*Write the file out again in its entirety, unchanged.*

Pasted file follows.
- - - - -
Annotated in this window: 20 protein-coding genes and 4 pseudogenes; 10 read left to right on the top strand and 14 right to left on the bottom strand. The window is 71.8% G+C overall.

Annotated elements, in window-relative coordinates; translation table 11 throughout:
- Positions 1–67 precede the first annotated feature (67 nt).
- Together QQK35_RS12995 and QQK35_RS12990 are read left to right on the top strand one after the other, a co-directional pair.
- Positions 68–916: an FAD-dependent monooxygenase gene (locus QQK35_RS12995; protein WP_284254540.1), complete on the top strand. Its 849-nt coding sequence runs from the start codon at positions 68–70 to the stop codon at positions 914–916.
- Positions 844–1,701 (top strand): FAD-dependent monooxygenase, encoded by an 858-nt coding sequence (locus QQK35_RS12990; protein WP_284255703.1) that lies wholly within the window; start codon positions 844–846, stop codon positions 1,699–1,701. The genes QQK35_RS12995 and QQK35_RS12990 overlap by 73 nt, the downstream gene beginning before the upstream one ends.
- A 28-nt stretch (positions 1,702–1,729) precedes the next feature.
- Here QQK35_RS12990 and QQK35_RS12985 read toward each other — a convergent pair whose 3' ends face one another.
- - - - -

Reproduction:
Annotated in this window: 20 protein-coding genes and 4 pseudogenes; 10 read left to right on the top strand and 14 right to left on the bottom strand. The window is 71.8% G+C overall.

Annotated elements, in window-relative coordinates; translation table 11 throughout:
- Positions 1–67 precede the first annotated feature (67 nt).
- Together QQK35_RS12995 and QQK35_RS12990 are read left to right on the top strand one after the other, a co-directional pair.
- Positions 68–916: an FAD-dependent monooxygenase gene (locus QQK35_RS12995; protein WP_284254540.1), complete on the top strand. Its 849-nt coding sequence runs from the start codon at positions 68–70 to the stop codon at positions 914–916.
- Positions 844–1,701 (top strand): FAD-dependent monooxygenase, encoded by an 858-nt coding sequence (locus QQK35_RS12990; protein WP_284255703.1) that lies wholly within the window; start codon positions 844–846, stop codon positions 1,699–1,701. The genes QQK35_RS12995 and QQK35_RS12990 overlap by 73 nt, the downstream gene beginning before the upstream one ends.
- A 28-nt stretch (positions 1,702–1,729) precedes the next feature.
- Here QQK35_RS12990 and QQK35_RS12985 read toward each other — a convergent pair whose 3' ends face one another.